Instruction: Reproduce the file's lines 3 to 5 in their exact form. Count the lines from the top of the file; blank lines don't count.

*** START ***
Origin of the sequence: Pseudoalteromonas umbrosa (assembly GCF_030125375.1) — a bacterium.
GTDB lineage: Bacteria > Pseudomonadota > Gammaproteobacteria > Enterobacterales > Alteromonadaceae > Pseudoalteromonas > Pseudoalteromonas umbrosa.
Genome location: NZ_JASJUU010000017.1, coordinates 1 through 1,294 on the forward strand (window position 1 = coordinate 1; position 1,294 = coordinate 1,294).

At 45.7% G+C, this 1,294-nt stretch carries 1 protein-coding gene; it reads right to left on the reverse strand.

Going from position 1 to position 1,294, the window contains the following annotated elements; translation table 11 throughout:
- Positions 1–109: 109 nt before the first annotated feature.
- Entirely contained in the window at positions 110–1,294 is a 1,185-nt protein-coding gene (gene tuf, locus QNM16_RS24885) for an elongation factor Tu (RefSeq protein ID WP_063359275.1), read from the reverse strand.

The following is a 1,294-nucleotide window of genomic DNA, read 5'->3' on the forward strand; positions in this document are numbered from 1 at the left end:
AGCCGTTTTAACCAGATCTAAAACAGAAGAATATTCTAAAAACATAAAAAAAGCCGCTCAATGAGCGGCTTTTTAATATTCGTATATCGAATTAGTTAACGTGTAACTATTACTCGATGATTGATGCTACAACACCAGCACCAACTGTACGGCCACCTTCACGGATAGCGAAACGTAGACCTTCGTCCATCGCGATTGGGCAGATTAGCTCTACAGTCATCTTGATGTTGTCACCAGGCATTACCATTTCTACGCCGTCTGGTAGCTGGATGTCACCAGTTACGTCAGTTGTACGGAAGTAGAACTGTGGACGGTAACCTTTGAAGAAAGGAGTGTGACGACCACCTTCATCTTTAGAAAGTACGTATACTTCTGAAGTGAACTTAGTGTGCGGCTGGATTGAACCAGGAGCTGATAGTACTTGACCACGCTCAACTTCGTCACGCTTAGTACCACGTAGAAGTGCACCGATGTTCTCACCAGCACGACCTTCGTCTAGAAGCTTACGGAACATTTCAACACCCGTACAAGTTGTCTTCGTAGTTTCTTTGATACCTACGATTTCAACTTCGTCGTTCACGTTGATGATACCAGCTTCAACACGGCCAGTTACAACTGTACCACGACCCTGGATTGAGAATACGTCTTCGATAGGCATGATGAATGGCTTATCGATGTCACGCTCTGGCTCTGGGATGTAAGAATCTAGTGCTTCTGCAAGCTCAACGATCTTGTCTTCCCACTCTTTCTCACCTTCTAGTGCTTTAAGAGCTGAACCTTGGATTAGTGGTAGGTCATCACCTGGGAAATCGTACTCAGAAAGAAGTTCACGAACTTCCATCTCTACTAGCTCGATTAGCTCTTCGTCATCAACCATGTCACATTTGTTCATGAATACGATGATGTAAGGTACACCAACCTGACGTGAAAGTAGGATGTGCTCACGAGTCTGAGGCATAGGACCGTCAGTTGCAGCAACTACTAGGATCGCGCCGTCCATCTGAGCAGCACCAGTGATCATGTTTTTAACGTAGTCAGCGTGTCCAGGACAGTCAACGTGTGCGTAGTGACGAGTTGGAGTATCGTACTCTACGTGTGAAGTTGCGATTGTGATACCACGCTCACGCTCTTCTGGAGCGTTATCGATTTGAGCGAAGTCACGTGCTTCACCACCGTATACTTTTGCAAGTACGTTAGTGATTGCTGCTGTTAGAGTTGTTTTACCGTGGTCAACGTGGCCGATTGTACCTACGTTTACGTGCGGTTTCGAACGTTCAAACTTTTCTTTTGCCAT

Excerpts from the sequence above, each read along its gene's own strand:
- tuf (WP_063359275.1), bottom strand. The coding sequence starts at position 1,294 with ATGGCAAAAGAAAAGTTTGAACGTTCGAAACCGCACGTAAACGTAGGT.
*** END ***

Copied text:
Genome location: NZ_JASJUU010000017.1, coordinates 1 through 1,294 on the forward strand (window position 1 = coordinate 1; position 1,294 = coordinate 1,294).

At 45.7% G+C, this 1,294-nt stretch carries 1 protein-coding gene; it reads right to left on the reverse strand.

Going from position 1 to position 1,294, the window contains the following annotated elements; translation table 11 throughout: